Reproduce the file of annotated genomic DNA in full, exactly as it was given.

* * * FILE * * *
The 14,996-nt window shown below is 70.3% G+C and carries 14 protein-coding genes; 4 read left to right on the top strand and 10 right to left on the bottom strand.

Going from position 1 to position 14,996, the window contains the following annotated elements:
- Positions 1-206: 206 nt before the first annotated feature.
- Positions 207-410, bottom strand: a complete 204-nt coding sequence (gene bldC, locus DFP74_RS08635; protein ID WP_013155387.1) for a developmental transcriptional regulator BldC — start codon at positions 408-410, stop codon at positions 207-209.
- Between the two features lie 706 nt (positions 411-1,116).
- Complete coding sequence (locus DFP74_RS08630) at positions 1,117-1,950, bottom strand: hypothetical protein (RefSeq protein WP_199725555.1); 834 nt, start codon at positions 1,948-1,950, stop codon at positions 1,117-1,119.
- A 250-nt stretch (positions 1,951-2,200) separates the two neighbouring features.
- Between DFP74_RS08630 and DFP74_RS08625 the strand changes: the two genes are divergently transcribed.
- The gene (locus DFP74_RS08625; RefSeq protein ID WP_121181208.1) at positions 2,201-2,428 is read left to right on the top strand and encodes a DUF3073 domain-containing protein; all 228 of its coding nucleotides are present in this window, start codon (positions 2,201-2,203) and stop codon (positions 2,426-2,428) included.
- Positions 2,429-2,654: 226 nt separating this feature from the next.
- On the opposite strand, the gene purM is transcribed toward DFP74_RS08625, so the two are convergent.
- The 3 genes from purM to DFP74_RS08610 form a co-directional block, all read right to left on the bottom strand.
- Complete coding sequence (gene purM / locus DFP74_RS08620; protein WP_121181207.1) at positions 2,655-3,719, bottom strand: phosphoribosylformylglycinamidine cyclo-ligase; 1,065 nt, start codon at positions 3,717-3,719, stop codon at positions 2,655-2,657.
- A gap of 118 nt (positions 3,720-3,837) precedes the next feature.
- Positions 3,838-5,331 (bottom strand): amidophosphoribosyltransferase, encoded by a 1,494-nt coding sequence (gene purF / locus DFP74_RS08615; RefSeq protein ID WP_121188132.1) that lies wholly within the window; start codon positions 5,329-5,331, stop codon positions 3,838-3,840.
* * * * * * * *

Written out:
The 14,996-nt window shown below is 70.3% G+C and carries 14 protein-coding genes; 4 read left to right on the top strand and 10 right to left on the bottom strand.

Going from position 1 to position 14,996, the window contains the following annotated elements:
- Positions 1-206: 206 nt before the first annotated feature.
- Positions 207-410, bottom strand: a complete 204-nt coding sequence (gene bldC, locus DFP74_RS08635; protein ID WP_013155387.1) for a developmental transcriptional regulator BldC — start codon at positions 408-410, stop codon at positions 207-209.
- Between the two features lie 706 nt (positions 411-1,116).
- Complete coding sequence (locus DFP74_RS08630) at positions 1,117-1,950, bottom strand: hypothetical protein (RefSeq protein WP_199725555.1); 834 nt, start codon at positions 1,948-1,950, stop codon at positions 1,117-1,119.
- A 250-nt stretch (positions 1,951-2,200) separates the two neighbouring features.
- Between DFP74_RS08630 and DFP74_RS08625 the strand changes: the two genes are divergently transcribed.
- The gene (locus DFP74_RS08625; RefSeq protein ID WP_121181208.1) at positions 2,201-2,428 is read left to right on the top strand and encodes a DUF3073 domain-containing protein; all 228 of its coding nucleotides are present in this window, start codon (positions 2,201-2,203) and stop codon (positions 2,426-2,428) included.
- Positions 2,429-2,654: 226 nt separating this feature from the next.
- On the opposite strand, the gene purM is transcribed toward DFP74_RS08625, so the two are convergent.
- The 3 genes from purM to DFP74_RS08610 form a co-directional block, all read right to left on the bottom strand.
- Complete coding sequence (gene purM / locus DFP74_RS08620; protein WP_121181207.1) at positions 2,655-3,719, bottom strand: phosphoribosylformylglycinamidine cyclo-ligase; 1,065 nt, start codon at positions 3,717-3,719, stop codon at positions 2,655-2,657.
- A gap of 118 nt (positions 3,720-3,837) precedes the next feature.
- Positions 3,838-5,331 (bottom strand): amidophosphoribosyltransferase, encoded by a 1,494-nt coding sequence (gene purF / locus DFP74_RS08615; RefSeq protein ID WP_121188132.1) that lies wholly within the window; start codon positions 5,329-5,331, stop codon positions 3,838-3,840.